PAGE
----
UPDATE 3-Chile copper mines weather quake; some ports shut

Wed Apr 2, 2014 1:59pm EDT

* Massive, quake-proof copper mines dodge harm following 8.2
quake
    * Some concerns closed ports could curb supply
    * Copper prices rise to over three-week high

 (Adds trader comment, details on mining, paragraphs 6-9, 13-14)
    By Alexandra Ulmer and Fabian Cambero
    SANTIAGO, April 2 (Reuters) - Copper operations in Chile,
the world's top producer, were unscathed by a major earthquake
that struck the mineral-rich north on Tuesday night and prompted
the evacuations of some workers. 
    But several ports that ship metals from the Andean country
remained closed on Wednesday following a tsunami evacuation,
suggesting some exports and trade flows may be disrupted.
 
    Copper prices rose to their highest in more than
three weeks on Wednesday on concerns that supplies could be
affected following the 8.2 magnitude quake. Chile supplies
one-third of the world's red metal.    
    None of the quake-proofed mines in the Andean country
reported structural damage following the earthquake, which
killed six and triggered the tsunami that pounded the shore.
 
    "I think the impact this time around is close to zero," said
Juan Carlos Guajardo, the head of mining think tank CESCO.
"Ports are the most exposed, but they didn't suffer either
because the tsunami was very small."     
    Any major damage could have been catastrophic for Chile,
where copper accounts for over one-half of export revenue and
about 15 percent of gross domestic product. The country produced
5.8 million tonnes of the metal last year. 
    Still, one physical copper trader in Europe who says he
doesn't have any cargo warned of disruption to business over the
next several weeks.
    The clean-up, checking safety of mines and port closures
will disrupt trade for weeks, he cautioned.
    "It'll have more of an effect on ports and logistics (than
prices). There could be some logistical bottlenecks. I think
people have got a little ahead of themselves. We're talking
about a shallow tremor here," he said.
    
   
    The massive Collahuasi mine, a partnership between Glencore
Xstrata Plc and Anglo American Plc, located
relatively close to the epicenter, evacuated workers, but said
the deposit and port were intact and that mining operations
should return to normal on Wednesday.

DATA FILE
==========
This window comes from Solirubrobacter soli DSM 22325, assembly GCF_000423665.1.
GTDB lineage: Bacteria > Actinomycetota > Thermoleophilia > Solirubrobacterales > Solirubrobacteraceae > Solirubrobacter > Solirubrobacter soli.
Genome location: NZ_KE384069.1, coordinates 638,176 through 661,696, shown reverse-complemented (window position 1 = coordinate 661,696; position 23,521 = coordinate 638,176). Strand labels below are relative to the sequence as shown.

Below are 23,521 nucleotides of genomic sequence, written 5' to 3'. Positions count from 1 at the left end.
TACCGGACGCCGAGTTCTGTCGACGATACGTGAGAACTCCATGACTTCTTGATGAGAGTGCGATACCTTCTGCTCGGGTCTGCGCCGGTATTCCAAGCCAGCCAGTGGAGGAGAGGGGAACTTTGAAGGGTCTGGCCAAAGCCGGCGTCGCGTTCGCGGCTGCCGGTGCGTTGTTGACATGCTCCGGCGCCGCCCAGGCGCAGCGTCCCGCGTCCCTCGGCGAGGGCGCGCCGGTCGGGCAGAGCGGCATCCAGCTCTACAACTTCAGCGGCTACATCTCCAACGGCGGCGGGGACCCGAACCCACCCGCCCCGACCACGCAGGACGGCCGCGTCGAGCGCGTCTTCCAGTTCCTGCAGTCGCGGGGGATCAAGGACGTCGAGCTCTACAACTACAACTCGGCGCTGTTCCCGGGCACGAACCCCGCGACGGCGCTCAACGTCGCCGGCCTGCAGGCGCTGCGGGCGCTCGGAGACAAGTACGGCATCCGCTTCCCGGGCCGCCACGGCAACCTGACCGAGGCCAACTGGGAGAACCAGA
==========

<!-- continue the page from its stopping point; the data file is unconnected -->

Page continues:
Chilean state-run miner Codelco and global miner
BHP Billiton  said their mines and ports were
experiencing no problems with copper shipments. 
    SQM , which has extraction rights to some
of the world's biggest reserves of nitrates, iodine and lithium
in the north, said they had not suffered damage at their
operations, but a few facilities had power cut.
     Power cuts following the quake may have dented copper
output, although most mines can quickly activate back-up
generators.
    "Up until now, the fall in electricity generation in (the
Northern SING grid) averages around 350 megawatts," said Pedro
Fuenzalida, a mining and energy analyst with LarrainVial in
Santiago. "That leads us to estimate that to date roughly 1,000
tonnes in copper output have been lost." 
    ENAP, the state-owned oil company, said it had
halted operations and evacuated workers at its Aconcagua and Bio
Bio refineries but operations were returning to normal. Chile's
fuel supply was unaffected by the quake, the company
added. 
    The northern ports of Arica, Patache, Iquique, Mejillones
and Tocopilla were closed or only partially operating, according
to the Chilean army. 
    China is the world's top consumer of metals and many of the
ships on Chile's Pacific coast cross the ocean to Asia.
    "Any delay, based on the premise that there indeed wasn't
major damage to ports, should be overcome within a few days,"
Fuenzalida, the analyst, added. 
    The CESCO/CRU copper conference that kicks off next week in
the capital, Santiago, where the quake was not felt, was set to
proceed as normal.

 (Additional reporting by Josephine Mason in New York; Editing
by Sofina Mirza-Reid, Jeffrey Benkoe and Tom Brown)
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